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For a Strong Social State and Solidarity Through Diversity

The Summer Special 2019 focuses on 'Living together': We introduce and interview researchers and try to get very different perspectives, e.g. from sociology, ethnology, economics and natural science. Episode 3 with economics professor Marcel Fratzscher (Ph.D.) who sees the need for reform – but no reason for a system change in Germany.

Marcel Fratzscher
Prof. Marcel Fratzscher (PhD.) Foto: Florian Schuh (DIW)

The news spread like wildfire, drawing vehement and in part scurrilous reactions: in May Kevin Kühnert, chairman of the Jusos (young socialists in the SPD), commented in Die Zeit on the current economic order and considered possible changes. He wrote that he could imagine the socialisation of companies such as BMW; profits should be distributed democratically, he argued. The outcry was almost immediate. In contrast to many critics, Marcel Fratzscher of Humboldt-Universität showed understanding for Kühnert’s musings. These hit a nerve, says the professor for macroeconomics and president of the German Institute for Economic Research (DIW Berlin), and should be understood as a reaction to the fact that not everything is working today as it should according to the model of the social market economy. Nevertheless, Fratzscher believes that the German system is in principle the right one. ‘I am firmly convinced that we don’t need a different model’, he says in the interview.

Fair competition – not always the case today

‘One has to recognize that the social market economy has proved to be a successful model’, Fratzscher explains. ‘There is hardly a country that has needed or implemented a restart of this kind. With good reason we speak of an economic miracle, as Germany recovered very quickly after the Second World War.’ The presupposition for this success, he continues, is the social contract – occurring within the model of the social market economy – that aims at the common good. ‘Thus the problem, in my opinion, is not that we have the wrong model, but rather that the system currently is no longer functioning adequately’ – for we can actually speak of the market economy, he continues, only when there is fair competition. That is not always the case today.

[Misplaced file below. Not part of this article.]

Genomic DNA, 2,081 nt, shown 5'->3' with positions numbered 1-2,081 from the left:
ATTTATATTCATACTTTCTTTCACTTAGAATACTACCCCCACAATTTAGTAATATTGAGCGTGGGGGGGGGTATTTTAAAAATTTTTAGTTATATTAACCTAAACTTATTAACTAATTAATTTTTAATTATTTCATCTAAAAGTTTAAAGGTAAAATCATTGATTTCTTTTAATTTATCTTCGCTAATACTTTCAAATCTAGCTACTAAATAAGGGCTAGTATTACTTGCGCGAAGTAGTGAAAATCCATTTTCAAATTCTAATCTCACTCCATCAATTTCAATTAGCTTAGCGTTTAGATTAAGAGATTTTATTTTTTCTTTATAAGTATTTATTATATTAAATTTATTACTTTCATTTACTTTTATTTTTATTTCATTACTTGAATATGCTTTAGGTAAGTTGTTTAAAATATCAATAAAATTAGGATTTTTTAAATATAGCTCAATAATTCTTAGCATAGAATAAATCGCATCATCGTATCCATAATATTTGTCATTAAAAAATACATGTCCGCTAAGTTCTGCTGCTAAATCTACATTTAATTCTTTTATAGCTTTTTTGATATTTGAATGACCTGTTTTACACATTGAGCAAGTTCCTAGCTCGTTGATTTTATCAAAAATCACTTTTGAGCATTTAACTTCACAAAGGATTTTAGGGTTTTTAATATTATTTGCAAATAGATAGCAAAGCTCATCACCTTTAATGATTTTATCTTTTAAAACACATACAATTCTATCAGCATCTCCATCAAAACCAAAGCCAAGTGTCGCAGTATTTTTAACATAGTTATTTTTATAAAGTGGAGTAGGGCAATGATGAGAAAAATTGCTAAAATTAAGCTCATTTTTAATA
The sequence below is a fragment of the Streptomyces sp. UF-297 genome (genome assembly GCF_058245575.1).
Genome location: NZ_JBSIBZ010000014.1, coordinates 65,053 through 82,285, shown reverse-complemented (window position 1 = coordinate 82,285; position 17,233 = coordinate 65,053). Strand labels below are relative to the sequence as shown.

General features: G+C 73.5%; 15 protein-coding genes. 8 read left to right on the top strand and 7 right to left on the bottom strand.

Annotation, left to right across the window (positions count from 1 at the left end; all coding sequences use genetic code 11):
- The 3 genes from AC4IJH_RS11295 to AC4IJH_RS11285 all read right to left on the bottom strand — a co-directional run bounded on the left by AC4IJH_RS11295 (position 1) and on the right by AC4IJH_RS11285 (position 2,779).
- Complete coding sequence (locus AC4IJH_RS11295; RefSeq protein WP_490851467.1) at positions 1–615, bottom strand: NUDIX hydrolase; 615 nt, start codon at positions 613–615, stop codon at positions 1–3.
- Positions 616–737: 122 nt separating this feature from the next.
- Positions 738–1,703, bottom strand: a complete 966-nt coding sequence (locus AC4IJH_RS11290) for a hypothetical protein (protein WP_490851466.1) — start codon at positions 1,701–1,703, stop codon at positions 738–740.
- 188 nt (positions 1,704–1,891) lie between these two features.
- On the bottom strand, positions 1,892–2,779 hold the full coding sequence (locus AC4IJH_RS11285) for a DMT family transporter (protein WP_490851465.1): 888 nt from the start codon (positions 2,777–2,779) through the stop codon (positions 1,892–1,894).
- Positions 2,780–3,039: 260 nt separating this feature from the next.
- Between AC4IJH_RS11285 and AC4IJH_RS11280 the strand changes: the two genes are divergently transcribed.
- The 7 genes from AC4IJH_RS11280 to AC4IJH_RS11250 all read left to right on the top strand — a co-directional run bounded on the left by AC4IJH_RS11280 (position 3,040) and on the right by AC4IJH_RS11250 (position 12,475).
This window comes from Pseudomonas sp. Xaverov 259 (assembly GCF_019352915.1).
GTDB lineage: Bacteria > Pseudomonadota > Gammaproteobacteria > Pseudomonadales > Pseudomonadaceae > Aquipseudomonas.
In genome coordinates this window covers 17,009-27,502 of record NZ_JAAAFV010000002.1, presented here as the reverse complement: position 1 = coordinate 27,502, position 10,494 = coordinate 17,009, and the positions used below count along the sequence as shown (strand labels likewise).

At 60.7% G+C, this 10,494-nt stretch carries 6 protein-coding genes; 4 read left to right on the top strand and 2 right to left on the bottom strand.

Minimum wage was a first step

‘One aspect concerns major companies, such as Ikea, Apple and Amazon, that hardly pay any taxes. The small bookstore on the corner has quasi no chance against something like this.’ Fratzscher also views with concern the fact that the low-wage sector has grown significantly in recent years: More than one-fifth of all Germans who are fully employed now gross less than 2000 Euro a month. ‘In Germany around twice as many people work in the low-wage sector as in France or Scandinavia. These are people who do good work, but ultimately only receive a small part of what they produce’, the economist says critically. With the introduction of minimum wage, the first steps were taken to at least stabilize low wages. ‘And this measure has cost almost no jobs’, Fratzscher argues.

No equality of opportunity

‘It is the responsibility of the social state to give people the opportunity to lead self-determined lives’, Fratzscher insists. For this reason politicians must do more for equality of opportunity. ‘In Germany we have insufficient educational mobility: What people can attain has hitherto been dependent to an unusually high degree on the income and educational level of their parents.’ Gender and heritage have also played a role in upward mobility, underscoring the sense that things aren’t fair in Germany. In addition to discrimination against women, immigrants and single parents, a North-South and an urban-rural disparity can increasingly be observed. ‘More and more, opportunities are dependent on where you live in Germany. The life accomplishments of many people are not sufficiently recognized.’ In order to remedy this, Fratzscher calls for political interventions focussing more strongly on climate change, data security and integration. In order to strengthen the social aspects, we should consider the introduction of a solidarity-based basic income and the transformation of social services, says the economist. ‘We need a culture of support, not a culture of punishment.’

Strengthening Europe

The economist also recommends strengthening Europe. ‘Today the world is much more plural than, for instance, in the 1970s or 80s. There are many different life models. Politicians have not yet reacted sufficiently to these changes’, Fratzscher argues. He sees the solution in strengthening European institutions. The background for this, he explains, is that nationally-oriented policies have little prospect of being heard in a globalized world. ‘We need subsidiarity. Trade, climate change and monetary policy have to be addressed on a European level, not a national level.’ Fratzscher is critical of current nationalist tendencies in Europe. ‘We can only preserve national interests if we speak in Europe in a united voice. We have to attain solidarity through diversity.’

Author: Nora Lessing

Summer Special "Living together"

Episode 1 with Cultural Anthropologist Prof. Dr. Silvy Chakkalakal

Episode 2 with Sociologist Prof. Dr. Steffen Mau and his new book about his Eastern Homeland